The reader must not understand that I was a penitent. I had not reached the point where I grieved for my sins; I grieved that I had been detected in my sins and brought to account for them.

As the time of my trial approached, which was very soon after my incarceration, I felt no disposition to employ a lawyer, I never had denied my crime, I felt sure of punishment and doggedly awaited it, feeling that it would be something of a relief to begin to work out the weary years between me and liberty, with some sort of employment that would give exercise to my body and a degree of activity to my mind.

My trial was quite a formal affair and I was sent to the penitentiary in short order for a period of not less than ten, and not more than fifteen years.

When I was brought to the prison and stood inside of a circle line, and my clothes taken from me and burned, my hair shorn close to my head, and I was bathed and put into a striped suit, my heart sank within me and there settled upon me a dead heavy weight of disappointment, shame, and protest against my fate which seemed to blind my soul, and crush my very body.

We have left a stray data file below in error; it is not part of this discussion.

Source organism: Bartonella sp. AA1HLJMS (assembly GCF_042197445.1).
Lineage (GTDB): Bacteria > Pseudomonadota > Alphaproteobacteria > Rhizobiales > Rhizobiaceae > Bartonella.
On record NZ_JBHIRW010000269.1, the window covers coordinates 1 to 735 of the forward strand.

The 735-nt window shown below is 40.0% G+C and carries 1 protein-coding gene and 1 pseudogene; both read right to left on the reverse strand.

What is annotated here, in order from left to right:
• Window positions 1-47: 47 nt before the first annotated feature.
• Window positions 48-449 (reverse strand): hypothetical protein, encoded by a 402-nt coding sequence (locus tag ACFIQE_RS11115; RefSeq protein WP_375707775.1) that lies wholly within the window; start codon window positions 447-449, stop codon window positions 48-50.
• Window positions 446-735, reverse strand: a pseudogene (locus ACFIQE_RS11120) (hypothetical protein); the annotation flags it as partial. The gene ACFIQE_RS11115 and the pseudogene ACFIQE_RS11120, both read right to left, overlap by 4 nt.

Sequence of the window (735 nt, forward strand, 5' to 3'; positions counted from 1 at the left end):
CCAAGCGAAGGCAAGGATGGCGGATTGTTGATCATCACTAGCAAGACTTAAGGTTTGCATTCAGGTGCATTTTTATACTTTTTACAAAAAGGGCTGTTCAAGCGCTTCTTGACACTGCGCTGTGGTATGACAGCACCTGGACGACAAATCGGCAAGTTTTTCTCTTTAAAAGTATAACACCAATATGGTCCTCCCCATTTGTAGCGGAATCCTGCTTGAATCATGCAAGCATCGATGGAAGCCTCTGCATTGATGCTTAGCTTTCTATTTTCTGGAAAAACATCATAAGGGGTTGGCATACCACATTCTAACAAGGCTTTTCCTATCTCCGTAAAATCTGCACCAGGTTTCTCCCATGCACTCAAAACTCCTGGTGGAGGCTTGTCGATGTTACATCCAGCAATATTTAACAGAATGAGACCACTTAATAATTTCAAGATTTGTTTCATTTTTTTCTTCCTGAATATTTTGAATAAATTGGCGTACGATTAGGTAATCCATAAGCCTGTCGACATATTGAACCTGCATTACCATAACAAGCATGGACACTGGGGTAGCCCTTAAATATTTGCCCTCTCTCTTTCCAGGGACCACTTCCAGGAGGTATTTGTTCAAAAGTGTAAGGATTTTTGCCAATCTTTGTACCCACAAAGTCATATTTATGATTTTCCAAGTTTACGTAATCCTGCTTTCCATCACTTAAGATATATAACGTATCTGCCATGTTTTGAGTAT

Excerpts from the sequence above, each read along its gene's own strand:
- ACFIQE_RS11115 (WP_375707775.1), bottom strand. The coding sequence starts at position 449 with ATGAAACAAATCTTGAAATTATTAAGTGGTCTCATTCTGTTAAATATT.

I was one of the practical evil results of modern popular unbelief, which is disseminated from so many colleges and universities, and not a few pulpits, and that too by men who are so shallow and ignorant of the real philosophy of life that they imagine themselves to be benefactors of society.

It was my good fortune to be placed in a prison whose chief warden was perhaps as suitable a man for the position he occupies as any other man in all the country. He was genuinely interested in the welfare of his prisoners, he was careful to see that we had a sufficiency of healthy food, proper baths, and were made as comfortable in our cells as prisoners could hope to be even in these progressive times, when the spirit of humanitarianism is abroad in the land.